The Ellen Clarke Bertrand Library

How to Start Your Research: A DIY Guide

Organizing and Integrating Sources

At this stage, you should have several sources that you would feel confident explaining the value and expertise of to your professor. Now we'll make sure we understand them well enough to support your argument. We know that scholarship is a conversation, in this step we are immersing ourselves in this conversation so we understand it well enough to contribute.

As part of this step you should:

  • -Read and re-read your sources, and take notes on their content, methods, context, and perspective.
  • -Outline your paper to identify major themes and ideas you’ll use in exploring and supporting your thesis.
  • -Identify which of your sources you’ll use in these different parts of your paper (the worksheet on the side can help with this!) and compare/contrast their ideas, evidence, approaches, and findings.

If you're having trouble with this step, you may need to go back to your searches to be more strategic in seeking out a specific scholarly conversation ("Finding Sources”). This may involve re-defining or narrowing your topic (“Choosing a topic”).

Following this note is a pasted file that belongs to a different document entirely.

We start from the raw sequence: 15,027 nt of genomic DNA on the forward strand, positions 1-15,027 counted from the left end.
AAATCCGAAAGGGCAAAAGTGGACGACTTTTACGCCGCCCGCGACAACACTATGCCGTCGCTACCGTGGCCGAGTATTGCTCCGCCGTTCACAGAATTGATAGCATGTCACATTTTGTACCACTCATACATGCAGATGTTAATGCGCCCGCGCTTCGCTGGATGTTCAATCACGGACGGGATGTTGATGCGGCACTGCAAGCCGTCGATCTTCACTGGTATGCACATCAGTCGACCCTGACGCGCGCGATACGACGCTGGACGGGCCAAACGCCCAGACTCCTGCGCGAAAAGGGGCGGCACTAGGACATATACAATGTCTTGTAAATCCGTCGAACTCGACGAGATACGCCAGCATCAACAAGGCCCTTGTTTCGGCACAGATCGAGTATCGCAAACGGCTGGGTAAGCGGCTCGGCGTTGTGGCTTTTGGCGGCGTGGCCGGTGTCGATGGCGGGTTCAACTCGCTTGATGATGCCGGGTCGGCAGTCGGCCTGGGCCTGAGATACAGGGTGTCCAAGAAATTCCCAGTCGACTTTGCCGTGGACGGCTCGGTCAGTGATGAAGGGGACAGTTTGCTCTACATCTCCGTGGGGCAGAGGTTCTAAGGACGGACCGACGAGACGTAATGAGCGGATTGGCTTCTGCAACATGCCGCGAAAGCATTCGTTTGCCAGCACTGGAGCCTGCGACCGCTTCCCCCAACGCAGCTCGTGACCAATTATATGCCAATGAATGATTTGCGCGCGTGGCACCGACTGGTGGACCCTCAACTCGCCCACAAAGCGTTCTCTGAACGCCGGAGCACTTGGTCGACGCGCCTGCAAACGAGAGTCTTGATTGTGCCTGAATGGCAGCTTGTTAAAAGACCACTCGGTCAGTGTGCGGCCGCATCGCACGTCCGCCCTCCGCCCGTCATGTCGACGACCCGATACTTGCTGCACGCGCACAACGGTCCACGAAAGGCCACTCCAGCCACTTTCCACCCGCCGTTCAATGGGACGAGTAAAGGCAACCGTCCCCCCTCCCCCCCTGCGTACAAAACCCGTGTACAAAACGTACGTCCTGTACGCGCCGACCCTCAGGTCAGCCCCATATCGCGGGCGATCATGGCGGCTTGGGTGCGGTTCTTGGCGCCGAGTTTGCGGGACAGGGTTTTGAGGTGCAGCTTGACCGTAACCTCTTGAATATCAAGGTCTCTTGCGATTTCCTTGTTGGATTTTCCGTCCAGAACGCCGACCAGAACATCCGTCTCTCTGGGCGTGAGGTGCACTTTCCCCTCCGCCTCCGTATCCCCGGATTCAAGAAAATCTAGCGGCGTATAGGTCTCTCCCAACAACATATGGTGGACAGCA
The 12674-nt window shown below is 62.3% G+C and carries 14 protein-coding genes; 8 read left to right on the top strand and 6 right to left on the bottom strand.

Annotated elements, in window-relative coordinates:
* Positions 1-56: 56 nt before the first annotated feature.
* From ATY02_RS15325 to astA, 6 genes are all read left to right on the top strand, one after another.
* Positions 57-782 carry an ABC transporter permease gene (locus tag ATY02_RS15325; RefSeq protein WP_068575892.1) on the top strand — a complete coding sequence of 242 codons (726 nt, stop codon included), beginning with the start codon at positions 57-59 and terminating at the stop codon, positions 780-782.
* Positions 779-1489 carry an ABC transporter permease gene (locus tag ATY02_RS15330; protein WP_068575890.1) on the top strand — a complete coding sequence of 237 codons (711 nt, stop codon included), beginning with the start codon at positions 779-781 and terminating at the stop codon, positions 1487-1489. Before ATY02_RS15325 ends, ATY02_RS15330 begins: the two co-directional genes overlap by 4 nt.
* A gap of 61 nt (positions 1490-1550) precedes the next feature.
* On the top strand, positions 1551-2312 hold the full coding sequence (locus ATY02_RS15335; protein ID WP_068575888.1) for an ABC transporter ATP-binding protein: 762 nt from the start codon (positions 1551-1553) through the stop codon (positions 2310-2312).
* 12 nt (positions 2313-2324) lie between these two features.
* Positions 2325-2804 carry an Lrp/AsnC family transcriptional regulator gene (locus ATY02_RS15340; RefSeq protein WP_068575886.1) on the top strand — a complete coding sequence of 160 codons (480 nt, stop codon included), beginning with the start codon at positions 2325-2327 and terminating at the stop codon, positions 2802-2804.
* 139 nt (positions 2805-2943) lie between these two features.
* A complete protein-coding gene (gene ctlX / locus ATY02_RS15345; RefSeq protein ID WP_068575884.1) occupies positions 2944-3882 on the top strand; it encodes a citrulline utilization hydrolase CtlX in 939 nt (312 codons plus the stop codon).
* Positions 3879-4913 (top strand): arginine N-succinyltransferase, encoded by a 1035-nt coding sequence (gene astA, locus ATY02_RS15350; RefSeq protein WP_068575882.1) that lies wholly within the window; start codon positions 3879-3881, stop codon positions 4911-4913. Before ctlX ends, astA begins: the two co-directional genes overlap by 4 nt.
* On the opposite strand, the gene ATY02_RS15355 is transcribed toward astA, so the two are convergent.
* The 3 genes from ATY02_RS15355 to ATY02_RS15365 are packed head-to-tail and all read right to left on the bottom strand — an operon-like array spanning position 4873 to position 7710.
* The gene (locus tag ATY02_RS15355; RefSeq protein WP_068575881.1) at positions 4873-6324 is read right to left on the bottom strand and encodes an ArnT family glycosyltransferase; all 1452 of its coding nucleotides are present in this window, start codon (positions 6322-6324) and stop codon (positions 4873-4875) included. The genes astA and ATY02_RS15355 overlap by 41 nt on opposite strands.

Looking for support on this step? Reach out to your librarian for strategies in reading, understanding, and using your sources. Writing Center Tutors can help you create an outline of your paper, which will help you identify where and how your sources might be used.

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Additional Material

If you are signed into your google drive account, you will be asked to create a copy of the Checklist and the Worksheet.  Click "Make a copy" to create your own copy which will be saved in your drive for your use.


DIY Research

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